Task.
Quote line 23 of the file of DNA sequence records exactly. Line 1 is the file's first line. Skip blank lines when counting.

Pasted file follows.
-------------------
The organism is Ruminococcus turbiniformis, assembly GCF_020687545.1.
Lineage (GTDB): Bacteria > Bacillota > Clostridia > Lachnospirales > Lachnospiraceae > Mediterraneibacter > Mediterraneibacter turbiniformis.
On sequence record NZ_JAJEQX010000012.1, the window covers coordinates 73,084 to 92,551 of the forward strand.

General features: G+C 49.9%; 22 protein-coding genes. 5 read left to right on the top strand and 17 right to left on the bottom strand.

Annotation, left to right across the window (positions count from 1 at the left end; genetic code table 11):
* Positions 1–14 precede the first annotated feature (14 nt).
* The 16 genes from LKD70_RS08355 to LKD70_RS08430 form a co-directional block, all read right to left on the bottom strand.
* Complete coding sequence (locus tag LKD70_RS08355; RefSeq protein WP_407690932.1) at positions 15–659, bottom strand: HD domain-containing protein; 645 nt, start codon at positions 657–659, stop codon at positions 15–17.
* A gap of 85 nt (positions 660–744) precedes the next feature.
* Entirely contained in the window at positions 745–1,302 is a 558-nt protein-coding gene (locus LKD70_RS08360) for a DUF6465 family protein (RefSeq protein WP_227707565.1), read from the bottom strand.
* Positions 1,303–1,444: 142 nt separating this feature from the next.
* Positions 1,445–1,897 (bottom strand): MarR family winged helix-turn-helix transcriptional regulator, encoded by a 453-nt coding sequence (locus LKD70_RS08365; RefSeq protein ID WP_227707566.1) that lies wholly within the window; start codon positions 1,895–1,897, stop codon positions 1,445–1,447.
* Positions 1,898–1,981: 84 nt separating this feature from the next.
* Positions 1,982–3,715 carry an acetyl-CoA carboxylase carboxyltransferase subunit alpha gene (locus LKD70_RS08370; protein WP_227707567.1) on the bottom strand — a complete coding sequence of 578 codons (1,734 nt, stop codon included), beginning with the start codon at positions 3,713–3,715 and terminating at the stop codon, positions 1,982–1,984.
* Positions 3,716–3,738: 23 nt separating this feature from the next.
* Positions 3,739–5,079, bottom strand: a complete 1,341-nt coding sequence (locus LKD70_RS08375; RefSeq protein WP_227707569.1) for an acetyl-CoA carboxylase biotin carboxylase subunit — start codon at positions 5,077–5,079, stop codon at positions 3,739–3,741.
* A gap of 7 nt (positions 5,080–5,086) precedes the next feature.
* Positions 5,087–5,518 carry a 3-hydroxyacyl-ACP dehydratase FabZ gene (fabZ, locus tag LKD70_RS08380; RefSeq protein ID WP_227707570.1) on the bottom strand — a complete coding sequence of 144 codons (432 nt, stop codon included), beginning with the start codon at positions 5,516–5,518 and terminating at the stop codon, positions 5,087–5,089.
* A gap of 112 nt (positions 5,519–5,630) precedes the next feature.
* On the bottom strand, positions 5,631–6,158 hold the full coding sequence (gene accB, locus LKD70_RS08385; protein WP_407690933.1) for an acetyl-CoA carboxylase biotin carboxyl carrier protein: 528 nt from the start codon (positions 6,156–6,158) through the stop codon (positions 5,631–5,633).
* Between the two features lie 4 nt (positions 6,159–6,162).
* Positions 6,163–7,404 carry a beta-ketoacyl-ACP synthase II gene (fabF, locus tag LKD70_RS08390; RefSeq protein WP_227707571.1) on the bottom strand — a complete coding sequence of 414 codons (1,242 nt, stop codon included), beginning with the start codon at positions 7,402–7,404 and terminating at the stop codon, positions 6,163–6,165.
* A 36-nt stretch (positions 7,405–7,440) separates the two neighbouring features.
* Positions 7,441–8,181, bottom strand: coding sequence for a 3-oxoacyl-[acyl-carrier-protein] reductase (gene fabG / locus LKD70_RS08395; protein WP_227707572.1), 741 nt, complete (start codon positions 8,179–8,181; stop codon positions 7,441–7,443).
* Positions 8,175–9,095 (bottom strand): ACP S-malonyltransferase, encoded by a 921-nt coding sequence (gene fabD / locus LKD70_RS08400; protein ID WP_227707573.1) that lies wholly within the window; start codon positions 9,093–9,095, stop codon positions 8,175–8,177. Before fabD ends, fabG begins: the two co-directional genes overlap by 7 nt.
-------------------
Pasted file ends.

* A 36-nt stretch (positions 7,405–7,440) separates the two neighbouring features.